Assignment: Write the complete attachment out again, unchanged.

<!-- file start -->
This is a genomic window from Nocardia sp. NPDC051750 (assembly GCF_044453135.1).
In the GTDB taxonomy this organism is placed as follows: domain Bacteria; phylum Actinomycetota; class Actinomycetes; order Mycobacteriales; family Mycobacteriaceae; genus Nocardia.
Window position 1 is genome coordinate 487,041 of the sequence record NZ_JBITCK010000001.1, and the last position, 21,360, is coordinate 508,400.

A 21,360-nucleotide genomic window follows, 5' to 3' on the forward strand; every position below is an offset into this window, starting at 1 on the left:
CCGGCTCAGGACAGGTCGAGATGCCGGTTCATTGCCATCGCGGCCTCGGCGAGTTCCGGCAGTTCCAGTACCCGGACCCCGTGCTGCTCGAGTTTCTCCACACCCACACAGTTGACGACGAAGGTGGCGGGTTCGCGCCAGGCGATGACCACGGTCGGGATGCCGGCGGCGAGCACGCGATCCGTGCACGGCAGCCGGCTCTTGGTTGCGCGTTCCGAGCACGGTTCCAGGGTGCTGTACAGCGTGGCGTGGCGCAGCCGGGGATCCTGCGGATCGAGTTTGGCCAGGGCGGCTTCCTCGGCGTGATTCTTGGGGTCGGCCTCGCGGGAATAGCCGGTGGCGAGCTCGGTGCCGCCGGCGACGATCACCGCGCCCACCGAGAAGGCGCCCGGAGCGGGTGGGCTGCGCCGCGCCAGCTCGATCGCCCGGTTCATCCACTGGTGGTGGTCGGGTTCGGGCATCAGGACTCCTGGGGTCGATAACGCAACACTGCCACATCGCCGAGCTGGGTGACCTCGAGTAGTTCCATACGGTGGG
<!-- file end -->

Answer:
This is a genomic window from Nocardia sp. NPDC051750 (assembly GCF_044453135.1).
In the GTDB taxonomy this organism is placed as follows: domain Bacteria; phylum Actinomycetota; class Actinomycetes; order Mycobacteriales; family Mycobacteriaceae; genus Nocardia.
Window position 1 is genome coordinate 487,041 of the sequence record NZ_JBITCK010000001.1, and the last position, 21,360, is coordinate 508,400.

A 21,360-nucleotide genomic window follows, 5' to 3' on the forward strand; every position below is an offset into this window, starting at 1 on the left:
CCGGCTCAGGACAGGTCGAGATGCCGGTTCATTGCCATCGCGGCCTCGGCGAGTTCCGGCAGTTCCAGTACCCGGACCCCGTGCTGCTCGAGTTTCTCCACACCCACACAGTTGACGACGAAGGTGGCGGGTTCGCGCCAGGCGATGACCACGGTCGGGATGCCGGCGGCGAGCACGCGATCCGTGCACGGCAGCCGGCTCTTGGTTGCGCGTTCCGAGCACGGTTCCAGGGTGCTGTACAGCGTGGCGTGGCGCAGCCGGGGATCCTGCGGATCGAGTTTGGCCAGGGCGGCTTCCTCGGCGTGATTCTTGGGGTCGGCCTCGCGGGAATAGCCGGTGGCGAGCTCGGTGCCGCCGGCGACGATCACCGCGCCCACCGAGAAGGCGCCCGGAGCGGGTGGGCTGCGCCGCGCCAGCTCGATCGCCCGGTTCATCCACTGGTGGTGGTCGGGTTCGGGCATCAGGACTCCTGGGGTCGATAACGCAACACTGCCACATCGCCGAGCTGGGTGACCTCGAGTAGTTCCATACGGTGGG